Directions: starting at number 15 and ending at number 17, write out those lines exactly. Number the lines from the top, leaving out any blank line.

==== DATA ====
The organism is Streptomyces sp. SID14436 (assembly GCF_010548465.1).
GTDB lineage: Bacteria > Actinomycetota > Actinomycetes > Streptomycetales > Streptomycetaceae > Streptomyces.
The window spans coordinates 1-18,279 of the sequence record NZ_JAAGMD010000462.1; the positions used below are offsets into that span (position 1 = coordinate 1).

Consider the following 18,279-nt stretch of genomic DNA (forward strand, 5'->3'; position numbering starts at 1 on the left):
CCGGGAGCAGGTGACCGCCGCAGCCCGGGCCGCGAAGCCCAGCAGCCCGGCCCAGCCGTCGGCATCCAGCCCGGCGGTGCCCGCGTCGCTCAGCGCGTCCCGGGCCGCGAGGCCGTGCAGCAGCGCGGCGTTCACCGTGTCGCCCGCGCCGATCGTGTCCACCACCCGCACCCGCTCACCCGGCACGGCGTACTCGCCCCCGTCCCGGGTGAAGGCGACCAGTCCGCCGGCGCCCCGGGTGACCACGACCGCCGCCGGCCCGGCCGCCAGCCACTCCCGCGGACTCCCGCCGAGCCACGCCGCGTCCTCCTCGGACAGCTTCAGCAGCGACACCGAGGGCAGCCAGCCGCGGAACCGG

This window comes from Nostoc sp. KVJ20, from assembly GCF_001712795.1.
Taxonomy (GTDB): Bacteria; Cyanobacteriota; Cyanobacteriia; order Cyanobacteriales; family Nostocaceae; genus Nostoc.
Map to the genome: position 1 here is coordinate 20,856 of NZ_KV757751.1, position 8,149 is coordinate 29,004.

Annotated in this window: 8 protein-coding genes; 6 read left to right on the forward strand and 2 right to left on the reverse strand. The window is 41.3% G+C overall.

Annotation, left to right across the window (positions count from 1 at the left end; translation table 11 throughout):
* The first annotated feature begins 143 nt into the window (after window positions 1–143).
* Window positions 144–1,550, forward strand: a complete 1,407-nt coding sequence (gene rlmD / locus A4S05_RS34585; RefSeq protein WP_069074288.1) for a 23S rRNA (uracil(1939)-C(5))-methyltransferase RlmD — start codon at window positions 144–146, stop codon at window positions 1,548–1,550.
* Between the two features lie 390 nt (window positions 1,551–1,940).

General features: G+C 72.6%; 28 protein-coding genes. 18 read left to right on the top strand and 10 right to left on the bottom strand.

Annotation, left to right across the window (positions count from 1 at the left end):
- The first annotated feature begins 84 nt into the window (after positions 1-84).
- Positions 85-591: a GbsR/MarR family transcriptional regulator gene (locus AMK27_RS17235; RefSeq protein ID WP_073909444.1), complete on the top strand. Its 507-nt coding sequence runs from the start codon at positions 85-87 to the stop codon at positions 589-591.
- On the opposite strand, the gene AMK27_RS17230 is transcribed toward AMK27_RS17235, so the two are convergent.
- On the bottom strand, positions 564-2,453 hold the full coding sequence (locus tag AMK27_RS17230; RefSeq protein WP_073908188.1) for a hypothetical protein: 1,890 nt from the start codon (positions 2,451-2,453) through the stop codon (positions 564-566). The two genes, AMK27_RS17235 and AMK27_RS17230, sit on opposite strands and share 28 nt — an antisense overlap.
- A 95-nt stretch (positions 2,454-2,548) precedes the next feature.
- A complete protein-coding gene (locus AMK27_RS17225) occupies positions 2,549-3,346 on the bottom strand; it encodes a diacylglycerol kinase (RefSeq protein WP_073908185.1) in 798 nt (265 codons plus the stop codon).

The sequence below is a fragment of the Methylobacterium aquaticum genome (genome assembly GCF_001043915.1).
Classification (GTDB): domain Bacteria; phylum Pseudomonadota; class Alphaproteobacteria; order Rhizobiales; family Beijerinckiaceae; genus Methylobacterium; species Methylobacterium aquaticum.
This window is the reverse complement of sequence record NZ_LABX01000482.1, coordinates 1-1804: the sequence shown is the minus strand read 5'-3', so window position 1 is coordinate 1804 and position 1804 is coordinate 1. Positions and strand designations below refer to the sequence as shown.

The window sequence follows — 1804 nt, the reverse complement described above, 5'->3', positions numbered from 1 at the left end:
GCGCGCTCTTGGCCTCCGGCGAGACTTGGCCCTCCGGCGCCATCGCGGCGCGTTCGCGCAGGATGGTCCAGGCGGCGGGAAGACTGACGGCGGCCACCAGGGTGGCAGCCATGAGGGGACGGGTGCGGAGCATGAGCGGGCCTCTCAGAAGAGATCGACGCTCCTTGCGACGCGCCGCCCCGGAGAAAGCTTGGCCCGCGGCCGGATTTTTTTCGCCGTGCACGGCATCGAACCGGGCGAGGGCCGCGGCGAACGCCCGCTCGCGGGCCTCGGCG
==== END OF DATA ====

Annotation, left to right across the window (positions count from 1 at the left end):
- The first annotated feature begins 84 nt into the window (after positions 1-84).
- Positions 85-591: a GbsR/MarR family transcriptional regulator gene (locus AMK27_RS17235; RefSeq protein ID WP_073909444.1), complete on the top strand. Its 507-nt coding sequence runs from the start codon at positions 85-87 to the stop codon at positions 589-591.